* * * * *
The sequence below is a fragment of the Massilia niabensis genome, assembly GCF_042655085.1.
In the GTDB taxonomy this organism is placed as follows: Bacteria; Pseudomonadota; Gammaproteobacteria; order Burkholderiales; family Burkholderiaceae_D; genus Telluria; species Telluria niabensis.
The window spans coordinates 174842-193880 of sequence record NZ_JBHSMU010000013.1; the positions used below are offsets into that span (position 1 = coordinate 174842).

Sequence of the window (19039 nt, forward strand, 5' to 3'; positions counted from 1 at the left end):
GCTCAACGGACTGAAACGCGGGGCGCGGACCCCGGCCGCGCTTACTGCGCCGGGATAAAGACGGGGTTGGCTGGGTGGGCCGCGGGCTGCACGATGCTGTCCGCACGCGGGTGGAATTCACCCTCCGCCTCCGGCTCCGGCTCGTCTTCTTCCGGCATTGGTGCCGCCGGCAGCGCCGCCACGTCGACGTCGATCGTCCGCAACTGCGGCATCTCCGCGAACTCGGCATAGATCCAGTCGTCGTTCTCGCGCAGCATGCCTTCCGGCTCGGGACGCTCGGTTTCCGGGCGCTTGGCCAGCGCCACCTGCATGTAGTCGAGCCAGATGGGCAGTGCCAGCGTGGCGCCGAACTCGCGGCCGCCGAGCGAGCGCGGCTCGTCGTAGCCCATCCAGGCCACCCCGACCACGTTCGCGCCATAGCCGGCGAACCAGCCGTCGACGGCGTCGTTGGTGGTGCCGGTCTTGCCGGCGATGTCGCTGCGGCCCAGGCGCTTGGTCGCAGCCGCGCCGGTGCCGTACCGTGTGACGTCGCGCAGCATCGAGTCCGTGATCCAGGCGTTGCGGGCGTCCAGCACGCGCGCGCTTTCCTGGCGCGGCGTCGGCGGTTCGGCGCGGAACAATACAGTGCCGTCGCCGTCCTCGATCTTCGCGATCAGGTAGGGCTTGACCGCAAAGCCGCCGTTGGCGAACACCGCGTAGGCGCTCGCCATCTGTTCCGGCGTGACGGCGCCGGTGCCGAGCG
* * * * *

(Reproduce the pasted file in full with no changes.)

The sequence below is a fragment of the Massilia niabensis genome, assembly GCF_042655085.1.
In the GTDB taxonomy this organism is placed as follows: Bacteria; Pseudomonadota; Gammaproteobacteria; order Burkholderiales; family Burkholderiaceae_D; genus Telluria; species Telluria niabensis.
The window spans coordinates 174842-193880 of sequence record NZ_JBHSMU010000013.1; the positions used below are offsets into that span (position 1 = coordinate 174842).

Sequence of the window (19039 nt, forward strand, 5' to 3'; positions counted from 1 at the left end):
GCTCAACGGACTGAAACGCGGGGCGCGGACCCCGGCCGCGCTTACTGCGCCGGGATAAAGACGGGGTTGGCTGGGTGGGCCGCGGGCTGCACGATGCTGTCCGCACGCGGGTGGAATTCACCCTCCGCCTCCGGCTCCGGCTCGTCTTCTTCCGGCATTGGTGCCGCCGGCAGCGCCGCCACGTCGACGTCGATCGTCCGCAACTGCGGCATCTCCGCGAACTCGGCATAGATCCAGTCGTCGTTCTCGCGCAGCATGCCTTCCGGCTCGGGACGCTCGGTTTCCGGGCGCTTGGCCAGCGCCACCTGCATGTAGTCGAGCCAGATGGGCAGTGCCAGCGTGGCGCCGAACTCGCGGCCGCCGAGCGAGCGCGGCTCGTCGTAGCCCATCCAGGCCACCCCGACCACGTTCGCGCCATAGCCGGCGAACCAGCCGTCGACGGCGTCGTTGGTGGTGCCGGTCTTGCCGGCGATGTCGCTGCGGCCCAGGCGCTTGGTCGCAGCCGCGCCGGTGCCGTACCGTGTGACGTCGCGCAGCATCGAGTCCGTGATCCAGGCGTTGCGGGCGTCCAGCACGCGCGCGCTTTCCTGGCGCGGCGTCGGCGGTTCGGCGCGGAACAATACAGTGCCGTCGCCGTCCTCGATCTTCGCGATCAGGTAGGGCTTGACCGCAAAGCCGCCGTTGGCGAACACCGCGTAGGCGCTCGCCATCTGTTCCGGCGTGACGGCGCCGGTGCCGAGCG